Image of Agave gypsophila photo by: James Burghardt

James Burghardt

(Blue Wave Agave, Century Plant)

The rippled, arching, shark-toothed leaves of this Mexican native set it apart from other agaves. Native to gypsum-rich hillside soils in Jalisco, Michoacan, and Guerrero, it is well suited for gardens with well-drained alkaline soil. The deeply serrated, upcurled edges of the fleshy, blue-green, evergreen leaves give the appearance of being cut by pinking shears. Occurring in single rosettes that make few offsets, the long narrow wavy-edged leaves curve down at their tips. Rarely produced, the flowers...

(Harvard Agave, Harvard's Century Plant)

The dense blue-green rosettes of Harvard's century plant are dramatic and structurally interesting in the landscape. This all-American native naturally exists in the David Mountains located in western Texas. It is an unusually hardy species that can withstand periods of freezing as long as growing conditions remain dry, particularly at the root zone.

The blue-green fleshy leaves of this century plant are large, cupped and heavily spined along the margins. The sharp black leaf tips are particularly...

Image of Agave lechuguilla photo by: Maureen Gilmer

Maureen Gilmer

(Lechuguilla, Shin Dagger)

Native all the way to central Canada (as well as to much of the rest of central and western North America), this prickly pear dispels the myth that cacti are only for warm climates. It is a ground-hugging, mat-forming species bearing small, cylindrical or flattened, spiny pads that are specially adapted to survive beneath snow or dead prairie grass. Although they appear to be succulent leaves, the pads are in fact swollen stem segments (but are treated as leaves in the following description of characteristics)....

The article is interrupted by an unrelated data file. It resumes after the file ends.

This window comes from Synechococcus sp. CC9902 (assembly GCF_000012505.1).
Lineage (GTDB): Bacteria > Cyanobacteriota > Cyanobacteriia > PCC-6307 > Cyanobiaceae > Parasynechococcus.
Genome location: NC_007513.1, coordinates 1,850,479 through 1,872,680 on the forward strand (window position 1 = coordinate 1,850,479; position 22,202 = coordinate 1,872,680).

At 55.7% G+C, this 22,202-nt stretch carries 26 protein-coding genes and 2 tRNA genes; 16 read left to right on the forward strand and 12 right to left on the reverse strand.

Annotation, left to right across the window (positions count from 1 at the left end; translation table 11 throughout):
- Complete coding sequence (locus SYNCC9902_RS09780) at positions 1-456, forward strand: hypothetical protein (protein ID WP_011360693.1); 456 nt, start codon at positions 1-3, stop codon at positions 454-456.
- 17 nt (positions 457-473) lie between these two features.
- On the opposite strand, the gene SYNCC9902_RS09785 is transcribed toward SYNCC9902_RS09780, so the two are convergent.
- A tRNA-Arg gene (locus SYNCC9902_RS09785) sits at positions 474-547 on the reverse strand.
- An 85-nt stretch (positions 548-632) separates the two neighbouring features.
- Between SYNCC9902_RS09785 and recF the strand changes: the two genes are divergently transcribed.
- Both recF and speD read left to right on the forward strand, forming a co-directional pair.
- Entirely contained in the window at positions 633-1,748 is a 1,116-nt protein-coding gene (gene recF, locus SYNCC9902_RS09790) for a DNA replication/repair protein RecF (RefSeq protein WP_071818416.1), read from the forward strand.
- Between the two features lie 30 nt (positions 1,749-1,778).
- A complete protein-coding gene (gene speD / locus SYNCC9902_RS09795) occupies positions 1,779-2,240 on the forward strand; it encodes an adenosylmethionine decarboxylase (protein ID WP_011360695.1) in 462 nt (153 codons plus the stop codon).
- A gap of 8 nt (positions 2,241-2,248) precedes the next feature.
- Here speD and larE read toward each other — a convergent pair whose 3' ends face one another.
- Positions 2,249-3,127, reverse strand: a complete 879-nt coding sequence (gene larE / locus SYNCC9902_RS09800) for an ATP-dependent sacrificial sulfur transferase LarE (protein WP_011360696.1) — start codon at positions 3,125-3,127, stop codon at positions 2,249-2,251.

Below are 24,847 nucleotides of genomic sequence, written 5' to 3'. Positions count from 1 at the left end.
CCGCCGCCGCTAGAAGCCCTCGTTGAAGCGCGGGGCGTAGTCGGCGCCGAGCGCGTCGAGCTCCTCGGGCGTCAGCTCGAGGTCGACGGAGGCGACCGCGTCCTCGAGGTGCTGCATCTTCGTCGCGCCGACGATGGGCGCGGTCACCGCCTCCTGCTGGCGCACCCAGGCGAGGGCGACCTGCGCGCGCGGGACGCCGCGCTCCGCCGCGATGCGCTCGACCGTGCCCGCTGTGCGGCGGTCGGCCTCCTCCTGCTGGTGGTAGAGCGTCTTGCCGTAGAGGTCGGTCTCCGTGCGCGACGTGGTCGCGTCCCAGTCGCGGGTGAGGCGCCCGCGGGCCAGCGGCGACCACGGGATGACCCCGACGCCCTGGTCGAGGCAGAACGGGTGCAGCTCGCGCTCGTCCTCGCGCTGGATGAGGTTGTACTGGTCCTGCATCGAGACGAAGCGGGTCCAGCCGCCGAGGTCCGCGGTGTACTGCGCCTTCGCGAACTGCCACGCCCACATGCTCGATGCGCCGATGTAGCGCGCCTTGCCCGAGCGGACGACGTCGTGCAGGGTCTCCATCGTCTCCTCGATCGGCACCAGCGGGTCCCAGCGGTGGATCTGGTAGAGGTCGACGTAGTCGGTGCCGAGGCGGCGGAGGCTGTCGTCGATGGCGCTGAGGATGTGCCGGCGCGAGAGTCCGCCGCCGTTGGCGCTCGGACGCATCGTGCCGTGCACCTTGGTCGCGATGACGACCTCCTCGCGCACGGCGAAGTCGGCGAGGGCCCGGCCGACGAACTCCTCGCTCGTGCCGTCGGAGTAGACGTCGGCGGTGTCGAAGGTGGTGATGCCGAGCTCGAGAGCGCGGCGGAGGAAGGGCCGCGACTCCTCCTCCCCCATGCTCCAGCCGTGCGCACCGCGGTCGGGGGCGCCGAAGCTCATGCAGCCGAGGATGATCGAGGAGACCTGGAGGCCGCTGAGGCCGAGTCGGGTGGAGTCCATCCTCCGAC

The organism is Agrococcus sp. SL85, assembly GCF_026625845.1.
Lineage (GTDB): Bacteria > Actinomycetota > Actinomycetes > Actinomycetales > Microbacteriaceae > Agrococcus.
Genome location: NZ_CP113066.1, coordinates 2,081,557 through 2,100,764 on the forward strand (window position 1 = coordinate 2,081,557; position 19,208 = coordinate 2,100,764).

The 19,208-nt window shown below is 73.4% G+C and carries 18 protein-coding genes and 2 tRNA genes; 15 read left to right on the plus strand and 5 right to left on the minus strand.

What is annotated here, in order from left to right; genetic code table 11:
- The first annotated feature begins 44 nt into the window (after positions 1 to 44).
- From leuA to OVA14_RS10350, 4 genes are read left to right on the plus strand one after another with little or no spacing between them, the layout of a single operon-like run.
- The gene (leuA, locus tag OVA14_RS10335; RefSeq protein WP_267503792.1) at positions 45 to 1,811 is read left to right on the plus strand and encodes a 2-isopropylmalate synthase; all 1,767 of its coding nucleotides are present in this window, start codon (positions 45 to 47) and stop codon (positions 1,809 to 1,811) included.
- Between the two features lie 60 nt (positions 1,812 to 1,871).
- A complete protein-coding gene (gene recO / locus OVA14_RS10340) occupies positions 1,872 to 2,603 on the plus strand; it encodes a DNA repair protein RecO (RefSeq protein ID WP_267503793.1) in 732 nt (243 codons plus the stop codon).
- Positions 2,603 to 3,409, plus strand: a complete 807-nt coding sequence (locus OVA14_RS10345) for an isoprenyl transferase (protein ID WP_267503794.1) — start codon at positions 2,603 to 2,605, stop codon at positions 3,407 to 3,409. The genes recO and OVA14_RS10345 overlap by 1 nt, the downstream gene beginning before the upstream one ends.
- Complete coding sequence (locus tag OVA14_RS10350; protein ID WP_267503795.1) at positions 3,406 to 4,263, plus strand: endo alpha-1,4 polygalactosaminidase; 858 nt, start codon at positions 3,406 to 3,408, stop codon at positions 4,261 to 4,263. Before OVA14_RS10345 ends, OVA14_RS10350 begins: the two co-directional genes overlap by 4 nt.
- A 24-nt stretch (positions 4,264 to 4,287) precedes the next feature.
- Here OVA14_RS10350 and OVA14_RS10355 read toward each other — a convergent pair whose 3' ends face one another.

Image of Agave macroculmis photo by: Gerald L. Klingaman

Gerald L. Klingaman

(Century Plant, Large-bracted Agave)

This large agave from high altitudes in central Mexico is prized not only for its striking appearance but also for its cold hardiness and shade tolerance. The long, broad-based, almost triangular leaves have jagged edges armed with conspicuous teeth. Leaf color varies from dark to light green. After many years, the leaf rosette sends forth a towering stem that bears dense clusters of up-facing funnel-shaped yellow blooms on long horizontal side stalks.

This uncommon agave does best in partial...

Image of Agave murpheyi photo by: Maureen Gilmer

Maureen Gilmer

(Murphey's Agave, Murphey's Century Plant)

Perfect symmetry, large size and beautiful blue coloring make this succulent evergreen a focal point in any garden. Native to Arizona and Mexico, it is found only near ancient agricultural and settlement sites, where it was grown for fiber and food. Though resembling the common Agave americana, it rarely produces offsets, remaining as a single rosette and thus retaining its striking individual form. Mature rosettes (at least 6 years old) eventually produce a towering flower stalk with clusters...